Norfolk woman joins Medicaid lawsuit Federal rule led to termination of full coverage for cancer patients Nebraska cancer patient is part of national Medicaid lawsuit


LINCOLN – A Nebraska A woman who lost her Medicaid coverage in the middle of cancer treatment is challenging a federal rule that required the state to cut it.

Mary Shaw of Norfolk joins four plaintiffs from Connecticut and Delaware in a class action against US Department of Health and Human Services. They are asking for a temporary injunction to block the rule, which was issued in the final days of the president that of Donald Trump administration and remain in place.

The lawsuit alleges that because of the rule, Medicaid benefits were cut for hundreds of thousands of people nationwide in violation of the Coronavirus Response Act of 2020.

The act provided additional federal Medicaid funding to states on the condition that they continue to cover Medicaid patients throughout the COVID-19 public health emergency. A state of emergency has been declared January 27, 2020, and has been extended several times. It should continue next year.

“The requirement to keep people on Medicaid during the current crisis was passed precisely because Congress recognized the serious threat, not only to individuals but to public health, posed by the removal of health insurance for vulnerable low-income people,” said Sheldon Toubmanlitigation attorney at Disability Rights Connecticut, one of the groups behind the lawsuit.

According to the lawsuit, Shaw originally qualified for Medicaid after Nebraska coverage extended to low-income single adults. Coverage, which began in October 2020allowed her to see a dentist and undergo physical therapy so that she could walk again after a previous hip operation.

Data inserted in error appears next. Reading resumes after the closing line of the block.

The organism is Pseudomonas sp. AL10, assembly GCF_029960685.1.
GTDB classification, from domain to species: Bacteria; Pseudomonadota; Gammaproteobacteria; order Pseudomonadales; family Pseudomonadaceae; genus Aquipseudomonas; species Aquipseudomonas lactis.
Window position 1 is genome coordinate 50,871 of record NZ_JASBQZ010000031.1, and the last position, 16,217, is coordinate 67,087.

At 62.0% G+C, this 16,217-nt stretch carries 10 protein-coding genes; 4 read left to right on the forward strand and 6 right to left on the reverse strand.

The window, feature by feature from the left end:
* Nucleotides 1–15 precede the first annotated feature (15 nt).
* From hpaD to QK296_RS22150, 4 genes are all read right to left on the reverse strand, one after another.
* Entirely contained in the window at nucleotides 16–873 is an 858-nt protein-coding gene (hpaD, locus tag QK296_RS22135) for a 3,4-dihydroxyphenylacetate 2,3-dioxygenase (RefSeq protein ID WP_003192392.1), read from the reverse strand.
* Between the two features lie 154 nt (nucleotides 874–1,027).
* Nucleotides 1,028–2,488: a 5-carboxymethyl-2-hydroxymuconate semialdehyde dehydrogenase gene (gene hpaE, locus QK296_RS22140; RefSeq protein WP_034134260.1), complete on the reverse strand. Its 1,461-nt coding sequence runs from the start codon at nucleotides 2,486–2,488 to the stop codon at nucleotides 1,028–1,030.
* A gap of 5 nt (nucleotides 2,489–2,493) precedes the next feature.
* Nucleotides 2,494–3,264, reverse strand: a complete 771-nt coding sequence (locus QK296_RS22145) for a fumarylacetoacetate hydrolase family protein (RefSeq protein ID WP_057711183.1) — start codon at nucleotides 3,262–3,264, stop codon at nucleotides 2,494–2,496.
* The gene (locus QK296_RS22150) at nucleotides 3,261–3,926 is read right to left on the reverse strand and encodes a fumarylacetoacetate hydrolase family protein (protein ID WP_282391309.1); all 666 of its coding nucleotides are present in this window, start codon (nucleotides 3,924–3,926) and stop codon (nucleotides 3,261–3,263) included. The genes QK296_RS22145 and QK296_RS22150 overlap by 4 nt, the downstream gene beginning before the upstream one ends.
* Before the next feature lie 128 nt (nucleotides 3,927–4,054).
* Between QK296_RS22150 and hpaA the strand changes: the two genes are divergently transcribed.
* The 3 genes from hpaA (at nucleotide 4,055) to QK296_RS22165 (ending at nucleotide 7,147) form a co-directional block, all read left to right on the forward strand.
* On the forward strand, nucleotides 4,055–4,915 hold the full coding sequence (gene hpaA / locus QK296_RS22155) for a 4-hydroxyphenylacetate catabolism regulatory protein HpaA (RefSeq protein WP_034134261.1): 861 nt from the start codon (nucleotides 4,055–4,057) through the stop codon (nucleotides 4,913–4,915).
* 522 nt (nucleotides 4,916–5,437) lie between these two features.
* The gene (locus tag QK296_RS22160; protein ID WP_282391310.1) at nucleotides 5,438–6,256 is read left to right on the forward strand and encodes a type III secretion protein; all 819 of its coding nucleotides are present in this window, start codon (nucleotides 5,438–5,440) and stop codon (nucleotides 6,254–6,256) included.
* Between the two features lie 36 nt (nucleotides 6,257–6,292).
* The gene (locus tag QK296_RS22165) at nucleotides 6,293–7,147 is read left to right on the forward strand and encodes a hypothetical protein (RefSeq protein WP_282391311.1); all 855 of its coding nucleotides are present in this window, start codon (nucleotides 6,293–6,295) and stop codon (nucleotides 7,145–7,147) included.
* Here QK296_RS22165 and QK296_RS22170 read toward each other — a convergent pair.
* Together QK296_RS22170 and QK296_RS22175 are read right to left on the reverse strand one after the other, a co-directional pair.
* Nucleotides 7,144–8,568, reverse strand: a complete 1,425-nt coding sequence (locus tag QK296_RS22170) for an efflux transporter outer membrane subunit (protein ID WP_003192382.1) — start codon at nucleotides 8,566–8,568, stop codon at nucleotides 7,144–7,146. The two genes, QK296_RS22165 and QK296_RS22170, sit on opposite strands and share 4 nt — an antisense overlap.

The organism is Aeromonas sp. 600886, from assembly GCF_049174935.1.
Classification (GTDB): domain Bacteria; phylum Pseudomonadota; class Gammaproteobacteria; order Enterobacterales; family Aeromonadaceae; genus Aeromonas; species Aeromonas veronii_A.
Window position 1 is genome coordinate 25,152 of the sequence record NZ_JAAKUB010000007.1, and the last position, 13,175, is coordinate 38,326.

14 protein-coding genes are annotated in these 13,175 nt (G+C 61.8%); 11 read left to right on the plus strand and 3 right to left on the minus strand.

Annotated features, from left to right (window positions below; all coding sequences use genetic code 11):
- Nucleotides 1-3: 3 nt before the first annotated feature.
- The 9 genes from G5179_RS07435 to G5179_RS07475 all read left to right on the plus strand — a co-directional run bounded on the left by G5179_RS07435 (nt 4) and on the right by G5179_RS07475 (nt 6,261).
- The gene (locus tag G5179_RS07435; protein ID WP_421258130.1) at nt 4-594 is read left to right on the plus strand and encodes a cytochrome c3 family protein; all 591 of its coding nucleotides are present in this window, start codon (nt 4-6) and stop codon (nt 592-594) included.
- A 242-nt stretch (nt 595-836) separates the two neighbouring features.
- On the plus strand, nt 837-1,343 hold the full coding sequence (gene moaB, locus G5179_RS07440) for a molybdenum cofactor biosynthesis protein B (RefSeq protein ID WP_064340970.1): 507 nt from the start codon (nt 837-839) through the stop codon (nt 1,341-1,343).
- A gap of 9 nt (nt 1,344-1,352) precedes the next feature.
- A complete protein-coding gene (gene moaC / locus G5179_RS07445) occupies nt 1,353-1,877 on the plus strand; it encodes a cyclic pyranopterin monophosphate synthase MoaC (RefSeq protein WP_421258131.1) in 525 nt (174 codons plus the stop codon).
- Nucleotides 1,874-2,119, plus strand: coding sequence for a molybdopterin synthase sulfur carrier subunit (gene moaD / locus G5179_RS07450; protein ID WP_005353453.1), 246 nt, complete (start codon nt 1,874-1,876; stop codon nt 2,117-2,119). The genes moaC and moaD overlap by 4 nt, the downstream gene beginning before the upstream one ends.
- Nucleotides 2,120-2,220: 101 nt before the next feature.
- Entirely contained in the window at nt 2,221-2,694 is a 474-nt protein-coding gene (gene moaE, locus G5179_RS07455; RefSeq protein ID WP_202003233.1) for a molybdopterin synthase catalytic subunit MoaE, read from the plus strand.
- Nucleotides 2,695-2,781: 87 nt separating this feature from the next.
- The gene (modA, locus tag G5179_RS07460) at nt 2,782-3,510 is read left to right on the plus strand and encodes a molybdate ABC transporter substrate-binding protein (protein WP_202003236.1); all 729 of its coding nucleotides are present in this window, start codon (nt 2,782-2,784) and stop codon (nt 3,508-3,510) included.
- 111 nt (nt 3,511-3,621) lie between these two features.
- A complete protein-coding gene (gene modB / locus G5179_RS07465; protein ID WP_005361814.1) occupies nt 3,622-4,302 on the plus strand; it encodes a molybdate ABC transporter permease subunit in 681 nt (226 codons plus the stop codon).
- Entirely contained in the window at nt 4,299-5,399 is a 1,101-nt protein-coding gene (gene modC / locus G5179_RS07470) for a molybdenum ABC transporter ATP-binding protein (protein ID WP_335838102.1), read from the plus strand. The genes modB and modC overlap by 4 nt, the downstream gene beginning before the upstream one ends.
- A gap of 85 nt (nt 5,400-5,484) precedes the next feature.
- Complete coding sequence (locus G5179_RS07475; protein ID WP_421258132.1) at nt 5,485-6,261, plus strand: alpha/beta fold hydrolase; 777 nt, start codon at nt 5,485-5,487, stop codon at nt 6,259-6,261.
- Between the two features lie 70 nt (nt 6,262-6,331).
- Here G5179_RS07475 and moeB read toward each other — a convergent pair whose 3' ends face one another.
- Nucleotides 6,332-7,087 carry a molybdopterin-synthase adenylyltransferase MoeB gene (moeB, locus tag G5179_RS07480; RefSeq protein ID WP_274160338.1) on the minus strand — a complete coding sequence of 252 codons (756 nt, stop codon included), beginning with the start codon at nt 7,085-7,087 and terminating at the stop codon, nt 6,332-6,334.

Medicaid also covered the start of treatment for his right shoulder for a recurrence of squamous cell carcinoma, a type of skin cancer, by December 2021.

But, based on the federal “interim final” rule, Nebraska Medicaid officials ended Shaw’s full Medicaid coverage in January, the month she turned 65 and got Medicare.

The rule, issued on November 6, 2020required states to reduce or eliminate Medicaid coverage for people deemed to have “minimum essential coverage” through special, limited Medicaid programs that help cover certain Medicare costs.

Shaw is now eligible for such a program. He pays his Medicare Part B premiums but does not cover co-pays and deductibles or health needs not included in Medicare.

Medicare is a federal health insurance program for people age 65 or older and certain people with disabilities. Patients typically use supplemental insurance or Medicaid to help pay for costs and cover additional services. Medicaid is a state-federal program for low-income people.

Accordingly, according to the costume, Shaw, who lives about $1,252 per month in Social Security, had to forgo medical attention for his emphysema and for post-surgical care of his shoulder. She also did not seek treatment for an apparent new cancer in her leg as she cannot afford treatment.

“Between all the services that are covered by Medicaid but not covered by Medicare at all and the doctor visits that are covered by Medicare but now require coinsurance that she can’t afford, the loss of Medicaid has been devastating. for her,” the lawsuit said. .

Three Connecticut the women filed the initial file August 3 in United States District Court in Connecticut. Shaw and a Delaware woman were added through an amended complaint, filed August 26, as well as the motion to pursue the case as a nationwide class action. A hearing on the application for an interim injunction is scheduled for September 27.

Nebraska Appleseed worked with groups representing plaintiffs, including Disability Rights Connecticut, Justice in Aging, The National Health Law Program and the law firm Stinson LLP.

[email protected]402-670-2402,


Comments are closed.